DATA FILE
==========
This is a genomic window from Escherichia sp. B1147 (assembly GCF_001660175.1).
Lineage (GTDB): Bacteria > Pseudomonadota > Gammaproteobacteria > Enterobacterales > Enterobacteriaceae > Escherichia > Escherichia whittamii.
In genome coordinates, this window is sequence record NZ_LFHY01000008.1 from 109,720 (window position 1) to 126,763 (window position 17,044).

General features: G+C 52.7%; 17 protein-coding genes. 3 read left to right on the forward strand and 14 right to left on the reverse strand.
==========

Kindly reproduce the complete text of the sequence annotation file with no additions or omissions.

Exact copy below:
This is a genomic window from Escherichia sp. B1147 (assembly GCF_001660175.1).
Lineage (GTDB): Bacteria > Pseudomonadota > Gammaproteobacteria > Enterobacterales > Enterobacteriaceae > Escherichia > Escherichia whittamii.
In genome coordinates, this window is sequence record NZ_LFHY01000008.1 from 109,720 (window position 1) to 126,763 (window position 17,044).

General features: G+C 52.7%; 17 protein-coding genes. 3 read left to right on the forward strand and 14 right to left on the reverse strand.